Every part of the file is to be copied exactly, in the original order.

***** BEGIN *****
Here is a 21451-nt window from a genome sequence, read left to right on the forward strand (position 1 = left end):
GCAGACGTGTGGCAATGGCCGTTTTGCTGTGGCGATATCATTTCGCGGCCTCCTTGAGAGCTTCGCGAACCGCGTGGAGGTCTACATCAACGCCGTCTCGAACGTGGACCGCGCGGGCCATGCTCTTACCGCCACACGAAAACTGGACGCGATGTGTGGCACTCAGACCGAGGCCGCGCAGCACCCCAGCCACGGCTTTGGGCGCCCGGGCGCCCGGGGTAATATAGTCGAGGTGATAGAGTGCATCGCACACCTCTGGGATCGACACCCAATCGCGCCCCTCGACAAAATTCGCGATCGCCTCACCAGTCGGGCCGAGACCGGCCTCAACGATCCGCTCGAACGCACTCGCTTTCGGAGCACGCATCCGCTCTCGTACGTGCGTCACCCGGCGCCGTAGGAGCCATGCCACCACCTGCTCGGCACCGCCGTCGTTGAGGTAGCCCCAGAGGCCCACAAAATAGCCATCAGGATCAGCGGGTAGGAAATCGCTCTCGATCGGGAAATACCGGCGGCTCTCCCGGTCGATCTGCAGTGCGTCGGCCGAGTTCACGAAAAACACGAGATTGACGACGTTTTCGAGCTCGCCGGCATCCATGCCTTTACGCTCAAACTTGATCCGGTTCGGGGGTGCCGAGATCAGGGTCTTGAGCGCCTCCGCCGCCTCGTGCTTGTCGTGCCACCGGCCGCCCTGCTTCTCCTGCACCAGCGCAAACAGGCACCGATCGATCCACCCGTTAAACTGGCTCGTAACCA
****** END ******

Here is a 21451-nt window from a genome sequence, read left to right on the forward strand (position 1 = left end):
GCAGACGTGTGGCAATGGCCGTTTTGCTGTGGCGATATCATTTCGCGGCCTCCTTGAGAGCTTCGCGAACCGCGTGGAGGTCTACATCAACGCCGTCTCGAACGTGGACCGCGCGGGCCATGCTCTTACCGCCACACGAAAACTGGACGCGATGTGTGGCACTCAGACCGAGGCCGCGCAGCACCCCAGCCACGGCTTTGGGCGCCCGGGCGCCCGGGGTAATATAGTCGAGGTGATAGAGTGCATCGCACACCTCTGGGATCGACACCCAATCGCGCCCCTCGACAAAATTCGCGATCGCCTCACCAGTCGGGCCGAGACCGGCCTCAACGATCCGCTCGAACGCACTCGCTTTCGGAGCACGCATCCGCTCTCGTACGTGCGTCACCCGGCGCCGTAGGAGCCATGCCACCACCTGCTCGGCACCGCCGTCGTTGAGGTAGCCCCAGAGGCCCACAAAATAGCCATCAGGATCAGCGGGTAGGAAATCGCTCTCGATCGGGAAATACCGGCGGCTCTCCCGGTCGATCTGCAGTGCGTCGGCCGAGTTCACGAAAAACACGAGATTGACGACGTTTTCGAGCTCGCCGGCATCCATGCCTTTACGCTCAAACTTGATCCGGTTCGGGGGTGCCGAGATCAGGGTCTTGAGCGCCTCCGCCGCCTCGTGCTTGTCGTGCCACCGGCCGCCCTGCTTCTCCTGCACCAGCGCAAACAGGCACCGATCGATCCACCCGTTAAACTGGCTCGTAACCA